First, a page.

Tropical storm Katia has become the second hurricane of the season, as it passes over the warm water of the Atlantic Ocean.
The most recent bulletin from the National Hurricane Center in Miami at 2:00 a.m. EDT located the storm around 1065 miles, 1710 kms, east of the Leeward Islands.
Maximum sustained winds were clocked at 75 mph, 120 km/h, making Katia a category one hurricane on the Saffir-Simpson scale. It is presently moving “toward the west near 20 mph, 32 km/h,” said the NHC, and “a general motion toward the west-northwest and a decrease in forward speed are expected during the next couple of days.”
The bulletin added that “some strengthening is forecast during the next 48 hours, and Katia could become a major hurricane by the weekend.”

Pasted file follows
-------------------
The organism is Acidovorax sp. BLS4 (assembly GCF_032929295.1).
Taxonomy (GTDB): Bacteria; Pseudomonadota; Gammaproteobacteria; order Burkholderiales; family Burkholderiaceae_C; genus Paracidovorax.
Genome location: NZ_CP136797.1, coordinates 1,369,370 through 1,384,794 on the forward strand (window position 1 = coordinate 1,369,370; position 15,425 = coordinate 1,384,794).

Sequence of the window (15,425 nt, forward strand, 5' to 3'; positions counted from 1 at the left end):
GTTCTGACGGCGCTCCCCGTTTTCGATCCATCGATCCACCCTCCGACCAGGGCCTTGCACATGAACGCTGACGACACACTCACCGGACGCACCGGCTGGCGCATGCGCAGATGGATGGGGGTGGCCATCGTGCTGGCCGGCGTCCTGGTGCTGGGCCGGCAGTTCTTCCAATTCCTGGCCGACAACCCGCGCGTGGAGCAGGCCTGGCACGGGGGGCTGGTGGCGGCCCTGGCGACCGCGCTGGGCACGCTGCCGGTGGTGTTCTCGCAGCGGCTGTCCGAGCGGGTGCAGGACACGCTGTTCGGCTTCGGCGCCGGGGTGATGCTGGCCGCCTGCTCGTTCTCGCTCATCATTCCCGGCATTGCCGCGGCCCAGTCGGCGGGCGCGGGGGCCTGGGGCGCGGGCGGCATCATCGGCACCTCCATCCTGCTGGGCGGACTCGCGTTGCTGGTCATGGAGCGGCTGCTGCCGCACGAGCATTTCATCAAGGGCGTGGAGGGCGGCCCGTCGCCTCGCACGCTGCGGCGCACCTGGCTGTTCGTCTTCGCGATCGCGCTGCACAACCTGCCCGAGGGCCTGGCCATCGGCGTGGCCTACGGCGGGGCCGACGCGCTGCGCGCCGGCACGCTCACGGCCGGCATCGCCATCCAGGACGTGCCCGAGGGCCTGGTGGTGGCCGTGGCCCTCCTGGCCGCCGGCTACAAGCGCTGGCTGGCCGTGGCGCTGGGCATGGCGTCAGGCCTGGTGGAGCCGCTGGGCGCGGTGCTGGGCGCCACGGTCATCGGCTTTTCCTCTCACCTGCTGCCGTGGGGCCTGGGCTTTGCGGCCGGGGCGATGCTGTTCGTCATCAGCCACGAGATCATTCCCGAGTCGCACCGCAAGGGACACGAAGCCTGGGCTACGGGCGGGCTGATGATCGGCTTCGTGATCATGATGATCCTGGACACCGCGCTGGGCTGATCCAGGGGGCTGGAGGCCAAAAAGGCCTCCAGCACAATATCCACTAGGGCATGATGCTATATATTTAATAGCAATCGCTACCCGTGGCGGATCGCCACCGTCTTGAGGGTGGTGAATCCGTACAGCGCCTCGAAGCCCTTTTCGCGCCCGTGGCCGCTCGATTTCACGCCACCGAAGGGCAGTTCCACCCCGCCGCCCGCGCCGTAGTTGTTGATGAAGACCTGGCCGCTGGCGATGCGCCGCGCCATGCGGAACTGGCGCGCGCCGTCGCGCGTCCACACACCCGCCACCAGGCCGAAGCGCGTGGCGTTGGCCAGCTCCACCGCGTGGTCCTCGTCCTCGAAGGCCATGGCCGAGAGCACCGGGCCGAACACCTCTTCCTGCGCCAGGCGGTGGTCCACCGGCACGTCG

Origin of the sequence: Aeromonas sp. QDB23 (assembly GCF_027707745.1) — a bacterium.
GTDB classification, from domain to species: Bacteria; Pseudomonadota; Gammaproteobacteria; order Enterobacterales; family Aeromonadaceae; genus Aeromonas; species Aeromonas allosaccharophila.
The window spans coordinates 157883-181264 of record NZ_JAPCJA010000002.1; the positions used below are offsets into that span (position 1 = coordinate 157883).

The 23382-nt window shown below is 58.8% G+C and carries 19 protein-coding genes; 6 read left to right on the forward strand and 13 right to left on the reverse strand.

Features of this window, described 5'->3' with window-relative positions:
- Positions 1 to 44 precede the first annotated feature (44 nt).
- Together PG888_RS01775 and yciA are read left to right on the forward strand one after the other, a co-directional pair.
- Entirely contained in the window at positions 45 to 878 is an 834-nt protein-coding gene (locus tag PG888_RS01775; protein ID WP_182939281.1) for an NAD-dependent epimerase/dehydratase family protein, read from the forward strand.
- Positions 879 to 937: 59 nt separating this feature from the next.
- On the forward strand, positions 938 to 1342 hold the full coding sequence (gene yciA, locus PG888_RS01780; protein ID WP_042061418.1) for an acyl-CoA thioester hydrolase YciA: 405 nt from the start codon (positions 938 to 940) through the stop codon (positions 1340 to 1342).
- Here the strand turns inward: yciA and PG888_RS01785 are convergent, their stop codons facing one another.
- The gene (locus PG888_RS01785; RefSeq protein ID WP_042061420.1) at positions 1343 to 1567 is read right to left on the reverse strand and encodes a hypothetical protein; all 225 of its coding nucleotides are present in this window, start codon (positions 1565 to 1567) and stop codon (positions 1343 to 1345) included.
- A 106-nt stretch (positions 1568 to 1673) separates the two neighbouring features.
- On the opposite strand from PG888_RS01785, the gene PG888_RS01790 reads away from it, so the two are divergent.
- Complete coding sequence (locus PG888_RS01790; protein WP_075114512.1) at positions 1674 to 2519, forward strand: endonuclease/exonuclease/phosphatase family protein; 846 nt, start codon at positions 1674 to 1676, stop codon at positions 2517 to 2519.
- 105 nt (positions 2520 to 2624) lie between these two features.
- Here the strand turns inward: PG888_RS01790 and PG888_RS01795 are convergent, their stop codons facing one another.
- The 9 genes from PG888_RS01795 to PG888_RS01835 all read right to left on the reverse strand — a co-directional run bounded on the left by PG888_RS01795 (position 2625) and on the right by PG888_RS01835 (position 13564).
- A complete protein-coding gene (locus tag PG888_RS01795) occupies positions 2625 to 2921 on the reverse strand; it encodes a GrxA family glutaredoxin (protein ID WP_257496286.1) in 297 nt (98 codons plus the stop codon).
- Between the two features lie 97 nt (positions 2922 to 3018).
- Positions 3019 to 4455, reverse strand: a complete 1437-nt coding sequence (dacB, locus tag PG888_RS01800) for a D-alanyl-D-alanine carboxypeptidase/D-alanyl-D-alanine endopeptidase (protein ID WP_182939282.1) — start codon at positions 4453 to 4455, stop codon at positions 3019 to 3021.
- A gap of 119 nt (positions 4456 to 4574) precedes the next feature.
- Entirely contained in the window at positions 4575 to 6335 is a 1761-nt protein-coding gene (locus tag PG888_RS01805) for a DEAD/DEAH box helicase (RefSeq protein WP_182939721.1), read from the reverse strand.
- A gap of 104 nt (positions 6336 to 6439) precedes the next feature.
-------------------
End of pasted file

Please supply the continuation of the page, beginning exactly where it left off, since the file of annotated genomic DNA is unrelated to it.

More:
The NHC is also following another weather pattern much closer to the U.S., which it describes as a “large area of cloudiness and thunderstorms over the eastern Gulf of Mexico, associated with a trough of low pressure.”
The system has “changed little in organization during the past several hours,” as “winds are currently unfavorable for development.” However, the NHC indicated that those conditions are “forecast to become more conducive later today, and the system could become a tropical depression during the next day.”
The bulletin concluded that the system has a “high chance – 60 percent – of becoming a tropical cyclone during the next 48 hours as it moves slowly northwestward.” It warned that interests “along the entire northern Gulf of Mexico coast should monitor the progress of this disturbance.”
Source: National Hurricane Center
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